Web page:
Working from Home and Loving It: A Series

Some thoughts about home based business.

A while ago, doing a periodic update of my resume information, I realized that I’ve had a home based business now for twenty years.

I realized also that I love it. And I know others who love running their business from home.

my office Of course, working from home might not suit everyone. Not everyone is cut out to have a business and some have no interest in the idea.

Also, “working from home” doesn’t mean that someone has a home based business.

But there are many people who have do have businesses they run from home. According to the US Government’s Business.gov site over half of all US businesses operate out of the business owner’s home.

And I’m sure that right this minute there are many others who are interested in the idea and how it might work for them.

What prompted all this was my reading a comment from home office organizing specialist Brandie Kajino, who interviewed me at BlogWorld and New Media Expo a couple of weeks ago. Commenting on the expo/conference, Brandie wrote:

Home office professionals abound: Most of the people at this conference were home office based.  How much do I love that!  I knew that there are about 28 million people working at home in the US, but I just wonder what that number is worldwide.  Something to think about, eh?

Definitely something to think about.

And I’ve decided to more than just think about it. With the aim of providing some reassurance, encouragement and even some ideas for expansion, for people who currently have home based businesses, and some insight for people in the “thinking about it” phase, I’ve mapped out a series of posts on this theme of Working from Home and Loving It.

I’m planning to write on the theme under four main topic areas:

  • Myths demolished (e.g. the myth of not having a “real” business)
  • Pleasures of working from home
  • Challenges for the serious business builder
  • Secret weapons for the home based business owner

I hope you will find the series useful. More than that, thought-provoking, challenging. I expect I’ll find some challenges in writing it!

Comments, suggestions and questions welcome.

Other posts in this series:

The “Not a Real Business” Myth

The Isolation Myth

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About Des Walsh

I show business owners and other professionals how to navigate the social media maze and use LinkedIn effectively. I'm an author, speaker, business coach, social media strategist and LinkedIn specialist. Connect with me on LinkedIn, Google Plus and Twitter. And to stay in the loop, get my weekly Social Business Bites.

Comments

  1. Working at home, or having a home based business is really a hassle-free profession. What I like most is the fact that I earn and at the same time I have time for my family. I like this post! Kudos!

  2. Thanks for the mention! It’s really amazing when you think about how many people work at home + all the myths associated with it. It was a very eye-opening moment for me to realize that many of the people at BWE were in fact, home office professionals.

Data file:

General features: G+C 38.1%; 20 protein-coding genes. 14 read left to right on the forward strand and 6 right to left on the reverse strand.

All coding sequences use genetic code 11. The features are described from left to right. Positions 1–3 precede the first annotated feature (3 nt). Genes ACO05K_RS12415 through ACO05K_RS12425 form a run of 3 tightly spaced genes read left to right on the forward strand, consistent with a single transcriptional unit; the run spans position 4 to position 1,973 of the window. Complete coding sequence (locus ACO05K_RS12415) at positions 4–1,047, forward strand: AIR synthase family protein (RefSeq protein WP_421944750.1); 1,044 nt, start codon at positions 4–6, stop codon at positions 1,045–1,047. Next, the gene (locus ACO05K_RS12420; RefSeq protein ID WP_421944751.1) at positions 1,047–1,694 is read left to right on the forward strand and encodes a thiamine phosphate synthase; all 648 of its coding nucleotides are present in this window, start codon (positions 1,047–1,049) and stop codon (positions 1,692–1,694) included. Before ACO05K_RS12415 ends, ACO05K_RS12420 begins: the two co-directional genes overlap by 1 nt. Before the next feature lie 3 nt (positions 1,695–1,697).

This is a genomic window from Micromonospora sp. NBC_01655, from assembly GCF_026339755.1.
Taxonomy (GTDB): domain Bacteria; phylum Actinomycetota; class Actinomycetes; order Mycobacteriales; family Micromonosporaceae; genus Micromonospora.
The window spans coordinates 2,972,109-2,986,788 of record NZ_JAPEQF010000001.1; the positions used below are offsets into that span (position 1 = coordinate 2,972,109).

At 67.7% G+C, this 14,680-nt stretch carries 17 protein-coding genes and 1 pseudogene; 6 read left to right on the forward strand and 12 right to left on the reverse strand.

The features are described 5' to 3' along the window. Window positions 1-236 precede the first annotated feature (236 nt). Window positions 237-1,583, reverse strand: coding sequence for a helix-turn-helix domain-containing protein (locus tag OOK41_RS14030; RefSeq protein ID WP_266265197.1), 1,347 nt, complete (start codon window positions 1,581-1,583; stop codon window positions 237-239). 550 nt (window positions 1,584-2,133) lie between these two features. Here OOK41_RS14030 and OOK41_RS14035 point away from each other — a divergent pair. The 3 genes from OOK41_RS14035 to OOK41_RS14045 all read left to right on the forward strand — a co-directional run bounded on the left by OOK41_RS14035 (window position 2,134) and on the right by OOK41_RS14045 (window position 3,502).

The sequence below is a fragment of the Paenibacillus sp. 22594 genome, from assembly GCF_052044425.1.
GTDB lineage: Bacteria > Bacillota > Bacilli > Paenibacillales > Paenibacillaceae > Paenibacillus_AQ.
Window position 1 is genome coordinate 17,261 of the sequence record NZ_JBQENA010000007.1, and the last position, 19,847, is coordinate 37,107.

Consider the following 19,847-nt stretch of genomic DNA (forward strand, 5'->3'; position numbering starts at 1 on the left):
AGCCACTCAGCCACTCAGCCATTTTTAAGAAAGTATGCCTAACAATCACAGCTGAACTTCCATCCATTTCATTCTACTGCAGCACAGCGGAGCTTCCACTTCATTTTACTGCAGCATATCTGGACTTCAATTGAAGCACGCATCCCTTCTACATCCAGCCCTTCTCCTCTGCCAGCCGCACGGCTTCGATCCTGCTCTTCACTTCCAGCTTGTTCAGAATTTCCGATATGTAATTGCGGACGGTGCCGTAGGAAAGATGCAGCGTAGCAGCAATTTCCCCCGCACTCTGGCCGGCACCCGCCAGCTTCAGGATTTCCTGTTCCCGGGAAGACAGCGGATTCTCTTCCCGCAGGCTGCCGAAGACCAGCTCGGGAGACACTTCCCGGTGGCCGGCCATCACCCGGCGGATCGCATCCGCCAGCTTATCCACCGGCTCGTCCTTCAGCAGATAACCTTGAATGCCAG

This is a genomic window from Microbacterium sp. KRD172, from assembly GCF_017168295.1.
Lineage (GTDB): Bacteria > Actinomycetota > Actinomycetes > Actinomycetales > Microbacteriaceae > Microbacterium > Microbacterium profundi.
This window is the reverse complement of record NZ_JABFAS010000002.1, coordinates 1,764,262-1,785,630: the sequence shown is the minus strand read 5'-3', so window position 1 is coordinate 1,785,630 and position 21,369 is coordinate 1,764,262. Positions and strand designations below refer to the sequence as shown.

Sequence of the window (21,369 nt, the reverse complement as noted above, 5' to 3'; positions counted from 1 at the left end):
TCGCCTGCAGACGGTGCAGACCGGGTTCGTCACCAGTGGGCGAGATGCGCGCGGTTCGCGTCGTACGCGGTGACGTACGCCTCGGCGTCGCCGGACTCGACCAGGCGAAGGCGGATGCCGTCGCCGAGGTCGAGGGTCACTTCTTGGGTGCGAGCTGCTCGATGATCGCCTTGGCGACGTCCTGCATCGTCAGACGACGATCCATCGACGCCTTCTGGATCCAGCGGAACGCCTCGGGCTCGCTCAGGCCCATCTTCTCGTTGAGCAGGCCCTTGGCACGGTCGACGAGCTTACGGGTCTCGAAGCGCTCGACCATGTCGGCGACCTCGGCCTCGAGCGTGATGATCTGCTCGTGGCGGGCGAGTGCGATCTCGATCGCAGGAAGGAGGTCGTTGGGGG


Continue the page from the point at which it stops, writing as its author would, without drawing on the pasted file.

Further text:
(Thanks everyone for the stats!)

    Brandie Kajinos last blog post..Conference Travel: 7 Tips

  3. @Ayo For me there is an important distinction between “working from home” and having a home based *business*. Some people who work from home are quite happy to be part of someone else’s business. Others of us want more independence than that. Both valid. Whatever floats your boat.

    @Charles Couldn’t agree more: I will be adding some thoughts along those lines as the series unfolds.

    @Jeff Fascinating stats – and some valuable distinctions. Yes, there is a great variety of approaches and, as you say, a big “universe”.

    @Lara: Nice of you to say that – so what in particular did you find interesting, if I may ask?

    Des Walshs last blog post..Working from Home and Loving It: A Series

  4. Very interesting! You have a very engaging voice in your posts, I felt compelled to comment on that. You’re a wonderful writer, and I was pulled into your story rather quickly.

  5. Des, Great perspective. Actually, I put the figure much higher when it comes to home offices. In fact, I believe almost EVERYONE has a home office (tho’ not necessarily a home-based business). The stats, available on my site, break down as such: 14 million full-time 1099ers, 24 million teleworkers (employees who work from home for a boss elsewhere), about 9 million moonlighters (people who work other jobs by day, but who run some business – crafts, eBay, etc. – from home nights and weekends), day-extenders (white collar folk who bring home a briefcase nights and weekends), and the biggest group: Heads of household handling family finances and affairs from their home office (no ‘business,’ per se, unless you count the business of life – bills, checks, kids’ homework, etc.. To me, that’s a pretty big audience – and makes this home-office ‘universe much, much larger. And important…

    jeff zbars last blog post..Tips & Sites for the Reluctant Home Office IT Guru

  6. Charles H. Green says:

    Des, that’s a fascinating stat. I guess I’ve been doing it now too for about 13 years, and when I stop to think about it, I realize I’d consider shooting myself if I had to go back to working in an office; but especially working in an office for someone else.

    There’s a heckuva lot to like about it.

    Charlie Green

    Charles H. Greens last blog post..Why Testimonials Are Over – Rated in Sales

  7. I guess a lot of us don’t realise we already run home businesses even though they may be very profitable and worth alot more that we think.

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